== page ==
Do you need to have a sketch of the alien in the world you're building? No. Absolutely not. Having a word-sketch will work just as well. Pulling out the sketch pad and pencils was not something I'd ever done before, but I found it interesting, and might try it again next time.
So now I knew what they looked like, but there were still other problems.
The intention to have flashback sections throughout the book from the viewpoint of the alien gave me another immediate difficulty: pronouns. English is limited in its choice of pronouns. You have the male set -- he, him, his. You have the female set -- she, her, hers. You have the sex-neutral set -- it, it, its. 'It' was far too neuter to use as a sexed-based pronoun for the book; it would give the impression of sexlessness. The currently fashionable 's/he' or 'heshe' was right out: they're both ugly in print and you can't read them aloud, and they were also entirely inaccurate -- the midmales weren't male or female. Which meant that I needed to invent pronouns...
Coming up with new names and terms is generally not a problem for science fiction or fantasy writers; it's a basic job skill. But while I could have used any random collection of letters (oh, let's say, for instance: lir, liw, lijs), the reader was going to really struggle with phrases like 'Bob gave liw his business card' or 'Lir stretched out lijs arms.' The reader's eyes are going to trip over those words for the entire book.
Irritated readers are not happy readers. Irritated readers do not recommend your book to their friends. Irritated readers do not nominate books for awards. Irritated readers do not go out and buy your next book.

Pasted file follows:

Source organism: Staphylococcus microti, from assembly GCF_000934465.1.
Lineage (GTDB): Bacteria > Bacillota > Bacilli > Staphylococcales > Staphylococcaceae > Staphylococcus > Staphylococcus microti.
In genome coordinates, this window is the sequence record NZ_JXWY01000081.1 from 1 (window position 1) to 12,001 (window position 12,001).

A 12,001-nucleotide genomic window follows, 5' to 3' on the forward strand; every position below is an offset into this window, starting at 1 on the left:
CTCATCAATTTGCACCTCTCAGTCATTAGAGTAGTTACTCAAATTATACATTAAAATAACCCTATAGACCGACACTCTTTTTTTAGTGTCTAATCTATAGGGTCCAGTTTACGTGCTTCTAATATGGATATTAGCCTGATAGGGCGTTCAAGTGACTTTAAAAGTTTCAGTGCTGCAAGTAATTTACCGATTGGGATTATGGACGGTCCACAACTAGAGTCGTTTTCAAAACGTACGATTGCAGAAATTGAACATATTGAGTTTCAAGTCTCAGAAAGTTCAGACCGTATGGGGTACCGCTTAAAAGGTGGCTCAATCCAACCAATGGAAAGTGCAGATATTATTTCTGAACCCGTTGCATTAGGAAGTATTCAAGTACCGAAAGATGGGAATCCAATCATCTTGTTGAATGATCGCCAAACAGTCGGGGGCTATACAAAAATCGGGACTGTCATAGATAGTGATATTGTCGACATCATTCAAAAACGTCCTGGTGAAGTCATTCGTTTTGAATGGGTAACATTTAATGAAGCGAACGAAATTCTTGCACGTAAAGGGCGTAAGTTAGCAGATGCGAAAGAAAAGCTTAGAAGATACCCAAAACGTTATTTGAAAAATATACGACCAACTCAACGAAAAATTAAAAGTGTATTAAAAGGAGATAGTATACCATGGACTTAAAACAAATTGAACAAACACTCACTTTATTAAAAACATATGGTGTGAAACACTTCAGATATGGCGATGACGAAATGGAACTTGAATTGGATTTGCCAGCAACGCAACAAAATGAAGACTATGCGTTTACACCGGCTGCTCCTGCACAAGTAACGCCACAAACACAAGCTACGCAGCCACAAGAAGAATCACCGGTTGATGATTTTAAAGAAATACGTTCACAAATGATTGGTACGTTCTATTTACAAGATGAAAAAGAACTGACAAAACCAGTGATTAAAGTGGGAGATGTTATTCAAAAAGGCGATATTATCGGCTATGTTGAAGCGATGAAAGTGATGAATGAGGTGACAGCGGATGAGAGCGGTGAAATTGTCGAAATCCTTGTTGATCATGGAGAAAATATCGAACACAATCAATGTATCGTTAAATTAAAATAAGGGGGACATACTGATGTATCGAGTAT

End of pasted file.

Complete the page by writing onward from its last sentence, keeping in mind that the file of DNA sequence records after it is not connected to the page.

I played with alternatives for a long time, and then suddenly realized that the reason none of them worked for me was because they just didn't scan as you read the page. I tried several different options over the next few days before I realized that what mattered wasn't the word, but the look of the word -- how it appeared to the reader. My latest candidate in the pronoun game was "ked" and I fortuitously realized that just the first two letters -- "ke" -- looked an awful lot like "he," and would have the advantage of sounding roughly the same, as well. And since I didn't want the strictly male identification of "he", I could use "ker" for "him/her" and "kers" for the possessive "his/hers." The structure would look like this:
Male: He ordered a meal. In due course, the waiter put it in front of him. He ate his dill pickle first.
Female: She ordered a meal. In due course, the waiter put it in front of her. She ate her dill pickle first.
Midmale: Ke ordered a meal. In due course, the waiter put it in front of ker. Ke ate ker dill pickle first.
I was pleased with this -- it scanned well, was close enough to English in sound and appearance, and gave a nice ambiguity in sexual identification.
And with the pronoun in place, I could start writing the alien-viewpoint sections. Almost, anyway... Because appearance is only a shell, a facade as false and unconvincing as a bad movie studio set. To give consistency and three-dimensionality to an alien, you must also know their history, their background, and their culture...
TO MOVE ON, CLICK ON THE "CULTURE" STONE BELOW.